What blessing could we be to other LDS singles if we simply listened more? Instead of interacting only with those whom we want to date, what if we interacted with everyone with an interest in understanding them or simply letting them be heard? By putting aside the personal agenda, we re-hoist friendship to its rightful valued place.
Many LDS singles see a duality in their local Church community, especially in geographic wards. There’s the singles and the marrieds. It’s an extremely common perspective among singles.
But the story in the video takes a different perspective. The two groups there were the grieving (Troy and his family) and the supporters (everyone else trying to help). That’s significant. John viewed Troy as a brother, not someone fundamentally different. If we LDS singles could see one another more as brothers and sisters, we could re-hoist friendship in a new culture of togetherness.
Now, I know some of you are saying. “Yeah, but John and Troy are both married, so of course John would see Troy as one of his group.” Perhaps, but John could’ve found a substantial enough difference if he looked for it. The point is he didn’t. He saw Troy as just as much a person as he was, and that view allowed him to feel more compassion and more desire to be the true friend he was.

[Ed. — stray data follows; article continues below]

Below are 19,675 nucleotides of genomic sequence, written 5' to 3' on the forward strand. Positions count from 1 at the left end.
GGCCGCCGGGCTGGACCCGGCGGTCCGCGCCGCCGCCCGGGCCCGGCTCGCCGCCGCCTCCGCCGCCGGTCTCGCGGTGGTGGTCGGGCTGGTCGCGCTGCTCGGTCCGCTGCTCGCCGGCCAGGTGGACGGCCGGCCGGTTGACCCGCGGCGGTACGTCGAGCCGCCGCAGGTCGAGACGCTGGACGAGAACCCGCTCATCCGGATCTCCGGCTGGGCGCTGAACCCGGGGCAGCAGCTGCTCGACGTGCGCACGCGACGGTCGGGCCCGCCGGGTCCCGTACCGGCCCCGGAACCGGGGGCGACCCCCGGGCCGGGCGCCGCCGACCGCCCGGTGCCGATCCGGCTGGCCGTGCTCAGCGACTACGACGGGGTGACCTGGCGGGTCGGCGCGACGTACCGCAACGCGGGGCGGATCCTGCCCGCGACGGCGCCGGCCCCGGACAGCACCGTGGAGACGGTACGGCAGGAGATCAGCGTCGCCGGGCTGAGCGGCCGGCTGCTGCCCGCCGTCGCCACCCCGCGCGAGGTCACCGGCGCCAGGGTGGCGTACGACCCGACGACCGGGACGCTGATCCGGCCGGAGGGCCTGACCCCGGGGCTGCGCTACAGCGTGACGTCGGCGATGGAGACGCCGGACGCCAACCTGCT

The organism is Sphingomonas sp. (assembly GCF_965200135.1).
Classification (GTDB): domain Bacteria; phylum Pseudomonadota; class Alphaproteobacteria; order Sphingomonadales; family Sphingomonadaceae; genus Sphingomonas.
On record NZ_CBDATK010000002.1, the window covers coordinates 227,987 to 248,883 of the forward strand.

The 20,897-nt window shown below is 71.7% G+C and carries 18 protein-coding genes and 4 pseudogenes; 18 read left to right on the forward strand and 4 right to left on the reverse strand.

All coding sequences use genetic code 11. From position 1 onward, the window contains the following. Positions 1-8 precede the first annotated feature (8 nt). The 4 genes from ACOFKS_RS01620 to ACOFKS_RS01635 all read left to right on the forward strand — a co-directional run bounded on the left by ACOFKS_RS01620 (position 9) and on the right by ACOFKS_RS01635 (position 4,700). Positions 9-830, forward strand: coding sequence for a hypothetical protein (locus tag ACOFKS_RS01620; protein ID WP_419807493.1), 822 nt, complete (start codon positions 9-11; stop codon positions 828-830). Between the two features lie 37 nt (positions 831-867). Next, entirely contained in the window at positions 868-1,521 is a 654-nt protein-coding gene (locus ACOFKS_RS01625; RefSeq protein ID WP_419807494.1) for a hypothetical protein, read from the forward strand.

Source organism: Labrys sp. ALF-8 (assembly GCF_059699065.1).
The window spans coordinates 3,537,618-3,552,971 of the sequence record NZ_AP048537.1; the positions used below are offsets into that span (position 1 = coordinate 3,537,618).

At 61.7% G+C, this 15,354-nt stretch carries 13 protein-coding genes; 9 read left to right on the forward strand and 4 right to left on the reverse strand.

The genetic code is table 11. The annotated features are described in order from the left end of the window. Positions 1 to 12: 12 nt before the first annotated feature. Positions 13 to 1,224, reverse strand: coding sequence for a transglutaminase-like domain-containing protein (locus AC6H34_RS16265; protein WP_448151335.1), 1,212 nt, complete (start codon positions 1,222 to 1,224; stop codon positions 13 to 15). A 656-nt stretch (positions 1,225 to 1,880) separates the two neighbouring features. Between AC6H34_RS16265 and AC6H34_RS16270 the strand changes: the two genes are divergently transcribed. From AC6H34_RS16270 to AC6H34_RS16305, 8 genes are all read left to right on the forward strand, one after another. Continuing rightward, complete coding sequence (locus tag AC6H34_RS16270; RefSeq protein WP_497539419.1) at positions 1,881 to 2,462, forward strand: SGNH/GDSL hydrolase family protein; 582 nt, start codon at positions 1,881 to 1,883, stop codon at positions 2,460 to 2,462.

John also involved others in demonstrating support for Troy. The scene where John and the group present the jersey to Troy just jerks my tears. Then there’s what appears to be his ward releasing balloons in celebration of his son’s birthday. As John continued standing by Troy, many other opportunities to show support probably presented themselves. And they all helped Troy along his path.
What if we singles involved one another in supporting each other? What if, instead of everyone doing their own thing, everyone reached out to include everyone? What if we each told each other, “Come talk with me,” “Come sit with me”, and “Come do what I’m doing with me”? Real friends bring everyone in. That may be the best support for singles dealing with their pain and grief, many of whom struggle unbeknownst to those around them.
Let’s re-hoist friendship in all our interactions with each other. By listening to one another, seeing one another as brothers and sisters, and involving others in building community, we not only embrace but also embody true friendship. By bringing ourselves closer to each other, we bring ourselves closer to God. And that will bring us more joy in our journey.
Today will soon be yesterday
Time passes by so quickly. It seems only yesterday I came home from my mission. Yet in reality it’s been not one day but almost 10,000 days — 27 years. That number staggers my imagination.